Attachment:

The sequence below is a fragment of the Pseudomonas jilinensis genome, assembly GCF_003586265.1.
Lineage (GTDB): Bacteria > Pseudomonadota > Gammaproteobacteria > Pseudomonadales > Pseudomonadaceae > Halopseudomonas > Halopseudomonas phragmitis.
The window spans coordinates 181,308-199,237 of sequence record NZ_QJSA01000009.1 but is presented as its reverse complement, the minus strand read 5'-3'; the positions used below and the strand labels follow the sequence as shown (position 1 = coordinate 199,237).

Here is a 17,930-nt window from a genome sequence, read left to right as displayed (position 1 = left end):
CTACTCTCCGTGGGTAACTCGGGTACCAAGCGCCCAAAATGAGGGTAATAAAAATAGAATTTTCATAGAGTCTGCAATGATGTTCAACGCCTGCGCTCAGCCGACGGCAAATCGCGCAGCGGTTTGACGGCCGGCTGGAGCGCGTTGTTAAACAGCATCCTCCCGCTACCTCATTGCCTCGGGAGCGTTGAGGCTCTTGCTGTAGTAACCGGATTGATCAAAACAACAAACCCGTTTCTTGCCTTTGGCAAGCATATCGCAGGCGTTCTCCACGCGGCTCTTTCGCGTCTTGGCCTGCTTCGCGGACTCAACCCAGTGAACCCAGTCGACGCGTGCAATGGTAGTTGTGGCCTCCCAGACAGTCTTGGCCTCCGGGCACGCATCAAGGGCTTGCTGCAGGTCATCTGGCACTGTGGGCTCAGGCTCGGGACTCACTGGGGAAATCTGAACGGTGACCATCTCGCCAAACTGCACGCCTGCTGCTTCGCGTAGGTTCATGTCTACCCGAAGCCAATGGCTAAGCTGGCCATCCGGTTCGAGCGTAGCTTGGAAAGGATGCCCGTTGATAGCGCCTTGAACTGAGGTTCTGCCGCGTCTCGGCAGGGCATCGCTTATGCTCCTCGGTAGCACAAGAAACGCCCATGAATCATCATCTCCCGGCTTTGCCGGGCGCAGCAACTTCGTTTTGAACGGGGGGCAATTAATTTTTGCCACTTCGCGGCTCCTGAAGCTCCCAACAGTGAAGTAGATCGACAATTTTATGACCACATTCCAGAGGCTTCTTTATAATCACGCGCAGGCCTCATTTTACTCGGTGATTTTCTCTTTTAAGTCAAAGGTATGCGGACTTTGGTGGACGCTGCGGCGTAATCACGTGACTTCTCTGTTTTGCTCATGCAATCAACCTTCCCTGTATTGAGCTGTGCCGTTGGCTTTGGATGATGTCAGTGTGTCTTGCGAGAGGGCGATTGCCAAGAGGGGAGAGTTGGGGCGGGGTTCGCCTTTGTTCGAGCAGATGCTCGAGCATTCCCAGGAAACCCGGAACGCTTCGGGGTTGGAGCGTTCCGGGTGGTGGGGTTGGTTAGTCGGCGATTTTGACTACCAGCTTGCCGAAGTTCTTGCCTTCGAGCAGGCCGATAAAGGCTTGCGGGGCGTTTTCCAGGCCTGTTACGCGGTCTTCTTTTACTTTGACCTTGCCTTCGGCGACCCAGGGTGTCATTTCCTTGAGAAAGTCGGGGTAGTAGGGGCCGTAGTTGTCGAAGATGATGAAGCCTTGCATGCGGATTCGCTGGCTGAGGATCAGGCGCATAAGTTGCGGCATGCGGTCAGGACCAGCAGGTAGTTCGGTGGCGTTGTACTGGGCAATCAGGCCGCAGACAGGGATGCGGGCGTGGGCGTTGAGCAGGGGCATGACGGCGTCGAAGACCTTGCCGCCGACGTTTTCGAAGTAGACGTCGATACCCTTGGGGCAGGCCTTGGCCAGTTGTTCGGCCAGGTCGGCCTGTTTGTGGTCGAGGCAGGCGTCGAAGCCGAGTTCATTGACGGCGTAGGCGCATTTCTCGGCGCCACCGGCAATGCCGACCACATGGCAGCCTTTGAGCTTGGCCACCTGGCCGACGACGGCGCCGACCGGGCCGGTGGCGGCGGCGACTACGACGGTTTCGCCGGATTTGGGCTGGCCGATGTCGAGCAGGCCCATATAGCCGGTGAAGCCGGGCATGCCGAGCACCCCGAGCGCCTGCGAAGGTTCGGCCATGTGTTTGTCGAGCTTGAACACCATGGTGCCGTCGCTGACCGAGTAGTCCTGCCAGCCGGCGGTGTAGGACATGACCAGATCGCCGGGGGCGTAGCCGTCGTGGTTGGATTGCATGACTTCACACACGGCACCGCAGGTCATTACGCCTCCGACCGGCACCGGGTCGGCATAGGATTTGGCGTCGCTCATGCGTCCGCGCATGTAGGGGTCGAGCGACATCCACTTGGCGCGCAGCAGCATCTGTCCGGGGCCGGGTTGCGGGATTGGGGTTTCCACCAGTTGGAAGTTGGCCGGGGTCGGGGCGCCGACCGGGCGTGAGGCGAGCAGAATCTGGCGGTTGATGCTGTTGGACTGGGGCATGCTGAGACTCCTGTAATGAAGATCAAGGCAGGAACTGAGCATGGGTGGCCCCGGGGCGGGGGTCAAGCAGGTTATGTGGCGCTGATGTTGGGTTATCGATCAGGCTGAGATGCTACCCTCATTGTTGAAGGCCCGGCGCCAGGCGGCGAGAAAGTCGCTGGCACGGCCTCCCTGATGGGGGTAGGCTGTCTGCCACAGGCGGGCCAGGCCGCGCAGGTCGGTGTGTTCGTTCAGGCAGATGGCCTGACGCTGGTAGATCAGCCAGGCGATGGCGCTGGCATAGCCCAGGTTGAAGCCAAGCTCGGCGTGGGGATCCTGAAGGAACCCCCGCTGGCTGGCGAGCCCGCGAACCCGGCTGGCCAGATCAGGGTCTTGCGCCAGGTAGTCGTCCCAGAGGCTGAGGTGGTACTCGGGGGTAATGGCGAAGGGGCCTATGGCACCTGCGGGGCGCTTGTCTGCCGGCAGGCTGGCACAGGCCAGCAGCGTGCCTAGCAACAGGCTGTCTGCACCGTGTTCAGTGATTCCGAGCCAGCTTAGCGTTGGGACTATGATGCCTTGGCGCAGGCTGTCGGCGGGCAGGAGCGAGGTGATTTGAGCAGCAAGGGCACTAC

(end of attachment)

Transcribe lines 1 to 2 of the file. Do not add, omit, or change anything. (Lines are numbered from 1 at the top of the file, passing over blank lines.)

The sequence below is a fragment of the Pseudomonas jilinensis genome, assembly GCF_003586265.1.
Lineage (GTDB): Bacteria > Pseudomonadota > Gammaproteobacteria > Pseudomonadales > Pseudomonadaceae > Halopseudomonas > Halopseudomonas phragmitis.